7 years ago I shared the story of the Southdown Challenger on Michigan in Pictures. I was happy to see that the oldest operational freighter on the Great Lakes is still in action. The feature on the St. Marys Challenger on Boatnerd.com begins:
Currently holding the honors of being the oldest lake boat still trading on the Great Lakes, the self unloading cement carrier St. Marys Challenger was built as a traditional Great Lakes bulk carrier as hull #17 by Great Lakes Engineering Works, Ecorse (Detroit), MI in 1906. This veteran of the lakes was launched February 7, 1906 as the William P. Snyder for Shenango Steamship & Transportation Co. (subsidiary of Shenango Furnace Co.), Cleveland, OH. Retaining her original overall dimensions, the St. Marys Challenger is now powered by a Skinner Marine Unaflow 4 cylinder reciprocating steam engine burning heavy fuel oil rated at 3,500 i.h.p. (2,611 kW) with 2 water tube boilers. The power is fed to a single fixed pitch propeller and the vessel is equipped with a bow thruster. The vessel is capable of carrying 10,250 tons (10,415 mt) in 8 holds at mid summer draft of 21’09” (6.63m). Cargoes of bulk or powdered cement can be unloaded by a fully automated system including air slides, conveyor equipment and bucket elevators feeding a forward mounted 48’ (14.63m) discharge boom.
Of note, the St. Marys Challenger is one of only two remaining U.S. flagged vessels still active on the Great Lakes to be powered by the classic Skinner Marine Unaflow steam engine. The other vessel is the car ferry Badger (2) which is powered by two of these engines and, in turn, remains as the only coal fired vessel still in active service on the Great Lakes. The only remaining Canadian-flagged steamer powered by a Canadian-built (Vickers) Skinner Unaflow engine is the James Norris.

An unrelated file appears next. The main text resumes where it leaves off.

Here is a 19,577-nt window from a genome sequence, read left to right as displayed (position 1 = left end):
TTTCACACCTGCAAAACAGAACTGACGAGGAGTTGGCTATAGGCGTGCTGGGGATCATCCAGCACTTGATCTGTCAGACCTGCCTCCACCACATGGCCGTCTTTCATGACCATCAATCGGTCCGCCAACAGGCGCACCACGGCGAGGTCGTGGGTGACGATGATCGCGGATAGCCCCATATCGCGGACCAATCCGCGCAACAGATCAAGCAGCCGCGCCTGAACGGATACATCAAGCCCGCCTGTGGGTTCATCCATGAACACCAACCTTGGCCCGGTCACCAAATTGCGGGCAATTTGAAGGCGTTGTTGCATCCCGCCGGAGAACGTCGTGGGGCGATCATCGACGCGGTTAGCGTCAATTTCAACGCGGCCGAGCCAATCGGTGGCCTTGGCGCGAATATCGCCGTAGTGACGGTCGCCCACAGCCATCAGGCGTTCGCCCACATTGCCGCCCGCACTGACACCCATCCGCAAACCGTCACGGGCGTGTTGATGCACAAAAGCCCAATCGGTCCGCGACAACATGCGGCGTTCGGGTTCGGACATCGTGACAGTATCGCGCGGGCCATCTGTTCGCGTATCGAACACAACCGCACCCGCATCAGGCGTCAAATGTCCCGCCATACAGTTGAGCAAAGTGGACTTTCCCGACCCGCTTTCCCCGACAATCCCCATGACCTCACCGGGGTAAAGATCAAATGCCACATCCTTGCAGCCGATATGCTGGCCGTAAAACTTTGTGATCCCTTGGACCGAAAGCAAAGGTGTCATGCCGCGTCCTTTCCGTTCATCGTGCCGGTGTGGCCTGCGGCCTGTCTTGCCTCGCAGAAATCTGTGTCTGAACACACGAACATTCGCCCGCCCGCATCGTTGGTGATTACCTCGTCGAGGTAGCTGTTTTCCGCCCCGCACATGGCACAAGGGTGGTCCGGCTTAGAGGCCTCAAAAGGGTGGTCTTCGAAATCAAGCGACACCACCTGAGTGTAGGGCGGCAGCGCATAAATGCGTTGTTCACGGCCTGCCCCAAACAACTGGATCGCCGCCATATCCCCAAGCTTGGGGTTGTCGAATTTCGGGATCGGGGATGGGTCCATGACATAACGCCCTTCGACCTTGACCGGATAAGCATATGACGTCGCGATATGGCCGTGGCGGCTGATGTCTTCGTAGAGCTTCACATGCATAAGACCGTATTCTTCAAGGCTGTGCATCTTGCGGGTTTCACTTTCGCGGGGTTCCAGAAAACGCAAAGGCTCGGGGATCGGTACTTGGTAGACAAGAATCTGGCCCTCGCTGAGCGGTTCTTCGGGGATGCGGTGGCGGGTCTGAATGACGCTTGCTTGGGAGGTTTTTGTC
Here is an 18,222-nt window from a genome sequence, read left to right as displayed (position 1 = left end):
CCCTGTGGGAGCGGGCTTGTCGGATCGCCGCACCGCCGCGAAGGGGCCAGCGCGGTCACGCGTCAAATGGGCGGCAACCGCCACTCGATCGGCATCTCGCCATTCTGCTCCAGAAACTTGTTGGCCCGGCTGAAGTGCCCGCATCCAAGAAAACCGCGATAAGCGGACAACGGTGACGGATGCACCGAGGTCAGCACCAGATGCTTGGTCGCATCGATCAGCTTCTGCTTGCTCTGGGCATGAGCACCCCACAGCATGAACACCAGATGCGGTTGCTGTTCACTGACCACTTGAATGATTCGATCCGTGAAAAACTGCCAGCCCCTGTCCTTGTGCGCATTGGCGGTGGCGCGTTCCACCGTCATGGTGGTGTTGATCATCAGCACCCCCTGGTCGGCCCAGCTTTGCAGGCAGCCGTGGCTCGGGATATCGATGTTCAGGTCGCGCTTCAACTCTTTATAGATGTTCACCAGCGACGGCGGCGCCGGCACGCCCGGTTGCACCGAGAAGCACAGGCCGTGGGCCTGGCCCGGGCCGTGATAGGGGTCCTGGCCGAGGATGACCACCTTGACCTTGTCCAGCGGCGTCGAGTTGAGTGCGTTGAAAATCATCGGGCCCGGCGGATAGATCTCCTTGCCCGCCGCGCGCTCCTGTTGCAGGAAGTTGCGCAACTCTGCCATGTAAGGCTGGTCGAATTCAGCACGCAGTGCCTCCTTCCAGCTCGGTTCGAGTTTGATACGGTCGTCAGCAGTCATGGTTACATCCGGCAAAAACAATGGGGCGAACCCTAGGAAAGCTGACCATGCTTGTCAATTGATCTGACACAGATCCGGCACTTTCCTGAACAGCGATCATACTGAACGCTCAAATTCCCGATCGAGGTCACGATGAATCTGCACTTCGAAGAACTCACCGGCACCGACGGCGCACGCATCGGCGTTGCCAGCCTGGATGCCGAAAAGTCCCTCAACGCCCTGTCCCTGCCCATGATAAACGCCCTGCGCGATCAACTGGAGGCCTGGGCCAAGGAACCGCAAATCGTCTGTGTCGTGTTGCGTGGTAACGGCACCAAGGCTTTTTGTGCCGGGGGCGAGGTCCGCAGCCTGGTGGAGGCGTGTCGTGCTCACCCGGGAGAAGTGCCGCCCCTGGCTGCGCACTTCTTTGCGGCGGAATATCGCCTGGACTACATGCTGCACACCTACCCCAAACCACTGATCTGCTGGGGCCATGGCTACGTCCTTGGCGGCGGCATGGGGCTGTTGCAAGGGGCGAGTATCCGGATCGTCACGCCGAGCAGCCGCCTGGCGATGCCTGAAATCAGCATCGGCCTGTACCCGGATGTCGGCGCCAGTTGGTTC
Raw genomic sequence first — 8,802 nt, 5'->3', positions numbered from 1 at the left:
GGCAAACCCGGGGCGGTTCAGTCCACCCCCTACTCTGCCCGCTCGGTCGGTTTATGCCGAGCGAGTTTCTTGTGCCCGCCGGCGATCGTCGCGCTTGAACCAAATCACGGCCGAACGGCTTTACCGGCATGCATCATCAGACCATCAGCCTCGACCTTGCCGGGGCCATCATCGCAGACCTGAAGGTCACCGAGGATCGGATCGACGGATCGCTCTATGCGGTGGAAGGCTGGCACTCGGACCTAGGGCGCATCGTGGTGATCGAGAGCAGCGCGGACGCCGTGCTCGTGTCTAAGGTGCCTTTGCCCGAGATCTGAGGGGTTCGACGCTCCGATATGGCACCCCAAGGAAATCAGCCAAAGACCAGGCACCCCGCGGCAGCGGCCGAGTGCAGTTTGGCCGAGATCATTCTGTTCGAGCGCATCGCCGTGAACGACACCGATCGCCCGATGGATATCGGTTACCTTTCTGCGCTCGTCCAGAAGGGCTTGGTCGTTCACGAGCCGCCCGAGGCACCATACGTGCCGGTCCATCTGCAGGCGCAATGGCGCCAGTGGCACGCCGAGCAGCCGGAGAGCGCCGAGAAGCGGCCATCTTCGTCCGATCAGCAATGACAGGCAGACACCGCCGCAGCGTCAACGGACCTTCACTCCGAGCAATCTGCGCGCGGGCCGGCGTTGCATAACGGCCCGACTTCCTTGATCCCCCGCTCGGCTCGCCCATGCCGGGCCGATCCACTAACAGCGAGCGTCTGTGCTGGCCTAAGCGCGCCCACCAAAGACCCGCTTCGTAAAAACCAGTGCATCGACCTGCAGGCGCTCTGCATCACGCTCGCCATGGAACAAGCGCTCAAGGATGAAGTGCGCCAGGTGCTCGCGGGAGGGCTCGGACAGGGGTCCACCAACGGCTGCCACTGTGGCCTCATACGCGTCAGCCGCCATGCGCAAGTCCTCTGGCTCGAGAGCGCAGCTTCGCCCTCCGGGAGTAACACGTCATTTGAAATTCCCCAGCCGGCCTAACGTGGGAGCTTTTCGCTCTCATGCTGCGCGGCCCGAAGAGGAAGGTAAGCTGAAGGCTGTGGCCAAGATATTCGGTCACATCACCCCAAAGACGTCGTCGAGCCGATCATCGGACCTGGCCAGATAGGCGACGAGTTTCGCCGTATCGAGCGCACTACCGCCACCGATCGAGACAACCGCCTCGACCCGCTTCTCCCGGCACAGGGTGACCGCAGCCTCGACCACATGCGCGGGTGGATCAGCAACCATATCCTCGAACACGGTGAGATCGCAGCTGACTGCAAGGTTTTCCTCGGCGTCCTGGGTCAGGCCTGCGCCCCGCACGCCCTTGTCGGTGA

Many more Michigan ships & boats on Michigan in Pictures!
October 1, 2013
A taste of the Shutdown’s impact on Michigan via Leelanau.com…
The TC Ticker reports that the federal government shutdown that began at midnight has closed portions of the Sleeping Bear Dunes National Lakeshore:
A park representative said gates will be closed on the park’s campgrounds, bathrooms and popular Pierce Stocking Scenic Drive until the shutdown ends, though visitors may still access the park’s hiking trails and lakeshore. (our emphasis)
Sleeping Bear Dunes is one of five national parks in Michigan affected by the shutdown, a move that comes at an unfortunate time for tourism-dependent parks nearing the end of their operating seasons. The Leelanau County attraction, which will operate with a skeleton crew of emergency-only personnel until the shutdown has ceased, normally averages 2,300 visitors a day during the fall season, according to park reports.